Candidate 45, Pensri Suesat

By Pear Nuallak

Bhudda Head by J.F. Martin

Buddha Head, Ayutthaya Thailand by Kevin Martin

When she said that to me, I felt she was being _______.

It hurt me since I know that ________.

This was not a slight that was personal to me, but a judgement against people who share my experience. It is unjust; I know this in my bones. Where are the words to describe what I am, how I live, and call others both like and unlike me to bear witness to my reality?

I do not know how to describe the system by which I claim a lack of justice.

My mind falls into _____.


As Pensri sat on their hands, they looked into the space between the tin roofs and felt there was brightness to the stars which seemed quite rude. Below, Aunt Soi listened to a radio soap opera as she washed up, water swirling in tin, careful enunciation vibrating through floorboards, meanings mere suggestions beneath Pensri’s palms.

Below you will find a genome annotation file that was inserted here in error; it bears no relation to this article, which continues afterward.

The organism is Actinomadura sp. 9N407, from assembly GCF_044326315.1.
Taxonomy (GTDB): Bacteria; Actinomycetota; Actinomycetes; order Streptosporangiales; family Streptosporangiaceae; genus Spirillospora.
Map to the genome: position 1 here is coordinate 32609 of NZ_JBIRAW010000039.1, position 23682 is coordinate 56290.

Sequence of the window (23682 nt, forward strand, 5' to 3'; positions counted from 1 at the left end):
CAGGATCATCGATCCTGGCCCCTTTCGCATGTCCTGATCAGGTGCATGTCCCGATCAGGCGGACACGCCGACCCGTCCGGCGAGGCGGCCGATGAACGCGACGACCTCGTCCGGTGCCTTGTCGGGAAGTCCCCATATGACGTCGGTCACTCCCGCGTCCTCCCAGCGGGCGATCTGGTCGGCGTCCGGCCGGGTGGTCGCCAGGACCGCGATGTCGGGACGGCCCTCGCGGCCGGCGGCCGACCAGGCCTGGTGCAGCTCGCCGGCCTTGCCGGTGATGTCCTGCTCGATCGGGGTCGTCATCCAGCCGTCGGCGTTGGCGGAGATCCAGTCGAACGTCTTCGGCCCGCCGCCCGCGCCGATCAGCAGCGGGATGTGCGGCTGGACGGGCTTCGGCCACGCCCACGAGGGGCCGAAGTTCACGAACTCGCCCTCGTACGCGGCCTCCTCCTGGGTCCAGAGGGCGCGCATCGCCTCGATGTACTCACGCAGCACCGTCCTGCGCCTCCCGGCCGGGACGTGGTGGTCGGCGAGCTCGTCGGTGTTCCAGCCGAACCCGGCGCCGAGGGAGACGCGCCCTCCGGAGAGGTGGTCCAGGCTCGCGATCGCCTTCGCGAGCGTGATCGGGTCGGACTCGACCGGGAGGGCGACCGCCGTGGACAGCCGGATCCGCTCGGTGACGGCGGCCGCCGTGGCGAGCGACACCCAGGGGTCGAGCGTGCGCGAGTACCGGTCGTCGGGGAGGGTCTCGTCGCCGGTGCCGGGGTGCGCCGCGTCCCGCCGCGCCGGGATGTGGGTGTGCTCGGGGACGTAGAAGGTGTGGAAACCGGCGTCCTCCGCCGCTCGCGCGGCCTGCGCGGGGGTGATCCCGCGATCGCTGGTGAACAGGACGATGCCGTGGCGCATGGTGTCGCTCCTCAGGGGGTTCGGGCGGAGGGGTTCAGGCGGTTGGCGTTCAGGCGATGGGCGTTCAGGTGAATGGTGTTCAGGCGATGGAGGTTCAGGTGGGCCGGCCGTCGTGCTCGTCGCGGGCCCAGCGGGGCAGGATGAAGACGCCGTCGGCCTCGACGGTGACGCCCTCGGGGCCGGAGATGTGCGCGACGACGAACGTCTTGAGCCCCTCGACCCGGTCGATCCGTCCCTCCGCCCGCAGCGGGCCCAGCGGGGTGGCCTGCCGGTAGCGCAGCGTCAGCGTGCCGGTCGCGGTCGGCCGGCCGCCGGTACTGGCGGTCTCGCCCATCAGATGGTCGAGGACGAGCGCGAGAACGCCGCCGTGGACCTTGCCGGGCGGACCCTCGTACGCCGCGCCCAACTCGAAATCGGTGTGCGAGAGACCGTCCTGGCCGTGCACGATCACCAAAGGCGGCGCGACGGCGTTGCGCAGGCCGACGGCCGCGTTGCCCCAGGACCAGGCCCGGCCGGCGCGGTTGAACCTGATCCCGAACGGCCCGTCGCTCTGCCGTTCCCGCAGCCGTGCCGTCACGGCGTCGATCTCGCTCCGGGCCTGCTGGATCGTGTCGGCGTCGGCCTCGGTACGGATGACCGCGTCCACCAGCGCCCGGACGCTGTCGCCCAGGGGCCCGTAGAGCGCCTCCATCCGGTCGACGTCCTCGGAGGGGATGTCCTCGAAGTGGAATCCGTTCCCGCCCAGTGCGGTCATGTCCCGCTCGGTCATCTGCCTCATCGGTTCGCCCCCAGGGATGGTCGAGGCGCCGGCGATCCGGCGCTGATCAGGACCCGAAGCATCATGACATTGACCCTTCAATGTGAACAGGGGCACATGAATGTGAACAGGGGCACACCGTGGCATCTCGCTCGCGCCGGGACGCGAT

Pensri’s sketchbook lay open just to the side with their glasses folded on top of the pages. That afternoon they’d swiftly opened it to the paper-clipped sheet with the bright conviction that this latest assessment, like any other, was simply a grade and a comment on this particular assignment, not Pensri’s entire character, self-worth, or future career.

They saw the mark and instantly felt ashamed. Dry-mouthed with shock, Pensri read the tutor’s comments and felt sure nothing would be right again. They’d failed their mother, sisters, aunties, and cousins. The rice crop would instantly wither, disappointed. The water buffalo in the family herd would snort in disgust upon hearing the news.